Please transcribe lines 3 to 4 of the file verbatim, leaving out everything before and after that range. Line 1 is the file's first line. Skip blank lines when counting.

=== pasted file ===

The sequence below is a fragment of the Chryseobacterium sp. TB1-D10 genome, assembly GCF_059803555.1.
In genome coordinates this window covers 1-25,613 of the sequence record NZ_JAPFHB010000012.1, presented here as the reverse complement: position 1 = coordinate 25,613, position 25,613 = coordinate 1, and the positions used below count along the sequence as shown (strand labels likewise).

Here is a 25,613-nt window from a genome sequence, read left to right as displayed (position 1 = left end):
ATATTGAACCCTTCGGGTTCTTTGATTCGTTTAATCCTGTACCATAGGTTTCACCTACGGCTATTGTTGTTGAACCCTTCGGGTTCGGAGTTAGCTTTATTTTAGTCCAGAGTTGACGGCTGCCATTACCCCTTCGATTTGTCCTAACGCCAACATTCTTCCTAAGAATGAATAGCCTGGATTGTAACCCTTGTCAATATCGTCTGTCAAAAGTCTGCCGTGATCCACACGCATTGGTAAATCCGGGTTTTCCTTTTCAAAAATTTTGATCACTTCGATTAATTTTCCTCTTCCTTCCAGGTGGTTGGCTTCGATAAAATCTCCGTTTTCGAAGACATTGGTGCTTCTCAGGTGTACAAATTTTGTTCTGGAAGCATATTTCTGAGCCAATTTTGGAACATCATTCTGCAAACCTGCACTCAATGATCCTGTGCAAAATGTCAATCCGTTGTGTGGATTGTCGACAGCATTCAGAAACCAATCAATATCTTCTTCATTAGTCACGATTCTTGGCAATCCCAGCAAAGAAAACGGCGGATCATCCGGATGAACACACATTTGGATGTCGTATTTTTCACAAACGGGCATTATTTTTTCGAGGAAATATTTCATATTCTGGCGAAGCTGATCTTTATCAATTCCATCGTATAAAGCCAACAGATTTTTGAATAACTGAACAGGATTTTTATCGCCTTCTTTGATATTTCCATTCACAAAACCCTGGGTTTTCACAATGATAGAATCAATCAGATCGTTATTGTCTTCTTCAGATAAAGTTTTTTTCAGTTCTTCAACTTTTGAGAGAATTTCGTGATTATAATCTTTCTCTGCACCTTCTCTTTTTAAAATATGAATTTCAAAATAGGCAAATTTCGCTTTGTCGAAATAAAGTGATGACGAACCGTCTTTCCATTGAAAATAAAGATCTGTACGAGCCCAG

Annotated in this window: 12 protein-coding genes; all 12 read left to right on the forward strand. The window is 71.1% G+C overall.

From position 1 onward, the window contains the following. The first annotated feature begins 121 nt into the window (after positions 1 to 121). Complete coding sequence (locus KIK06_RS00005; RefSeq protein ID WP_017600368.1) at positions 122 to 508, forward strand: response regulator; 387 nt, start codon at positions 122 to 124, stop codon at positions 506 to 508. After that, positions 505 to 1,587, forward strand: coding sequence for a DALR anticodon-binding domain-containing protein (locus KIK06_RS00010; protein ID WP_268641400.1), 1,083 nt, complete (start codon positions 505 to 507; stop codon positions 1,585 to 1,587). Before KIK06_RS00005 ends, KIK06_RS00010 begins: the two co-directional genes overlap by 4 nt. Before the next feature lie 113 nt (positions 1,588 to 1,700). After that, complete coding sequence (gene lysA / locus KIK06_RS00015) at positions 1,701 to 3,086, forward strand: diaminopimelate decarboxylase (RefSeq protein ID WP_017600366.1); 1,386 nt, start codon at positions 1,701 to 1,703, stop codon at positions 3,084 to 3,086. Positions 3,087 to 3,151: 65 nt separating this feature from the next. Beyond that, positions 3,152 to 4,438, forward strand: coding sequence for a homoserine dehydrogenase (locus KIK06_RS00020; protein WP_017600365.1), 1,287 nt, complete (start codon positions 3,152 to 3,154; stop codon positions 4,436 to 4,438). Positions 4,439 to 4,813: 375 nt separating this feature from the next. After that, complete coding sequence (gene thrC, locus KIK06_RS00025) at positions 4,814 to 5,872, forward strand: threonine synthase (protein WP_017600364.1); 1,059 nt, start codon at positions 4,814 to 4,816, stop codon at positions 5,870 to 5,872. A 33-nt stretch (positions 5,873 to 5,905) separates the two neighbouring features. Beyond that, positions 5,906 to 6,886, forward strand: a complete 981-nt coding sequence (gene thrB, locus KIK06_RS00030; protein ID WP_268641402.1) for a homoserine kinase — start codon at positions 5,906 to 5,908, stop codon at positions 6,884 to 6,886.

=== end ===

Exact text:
Here is a 25,613-nt window from a genome sequence, read left to right as displayed (position 1 = left end):
ATATTGAACCCTTCGGGTTCTTTGATTCGTTTAATCCTGTACCATAGGTTTCACCTACGGCTATTGTTGTTGAACCCTTCGGGTTCGGAGTTAGCTTTATTTTAGTCCAGAGTTGACGGCTGCCATTACCCCTTCGATTTGTCCTAACGCCAACATTCTTCCTAAGAATGAATAGCCTGGATTGTAACCCTTGTCAATATCGTCTGTCAAAAGTCTGCCGTGATCCACACGCATTGGTAAATCCGGGTTTTCCTTTTCAAAAATTTTGATCACTTCGATTAATTTTCCTCTTCCTTCCAGGTGGTTGGCTTCGATAAAATCTCCGTTTTCGAAGACATTGGTGCTTCTCAGGTGTACAAATTTTGTTCTGGAAGCATATTTCTGAGCCAATTTTGGAACATCATTCTGCAAACCTGCACTCAATGATCCTGTGCAAAATGTCAATCCGTTGTGTGGATTGTCGACAGCATTCAGAAACCAATCAATATCTTCTTCATTAGTCACGATTCTTGGCAATCCCAGCAAAGAAAACGGCGGATCATCCGGATGAACACACATTTGGATGTCGTATTTTTCACAAACGGGCATTATTTTTTCGAGGAAATATTTCATATTCTGGCGAAGCTGATCTTTATCAATTCCATCGTATAAAGCCAACAGATTTTTGAATAACTGAACAGGATTTTTATCGCCTTCTTTGATATTTCCATTCACAAAACCCTGGGTTTTCACAATGATAGAATCAATCAGATCGTTATTGTCTTCTTCAGATAAAGTTTTTTTCAGTTCTTCAACTTTTGAGAGAATTTCGTGATTATAATCTTTCTCTGCACCTTCTCTTTTTAAAATATGAATTTCAAAATAGGCAAATTTCGCTTTGTCGAAATAAAGTGATGACGAACCGTCTTTCCATTGAAAATAAAGATCTGTACGAGCCCAG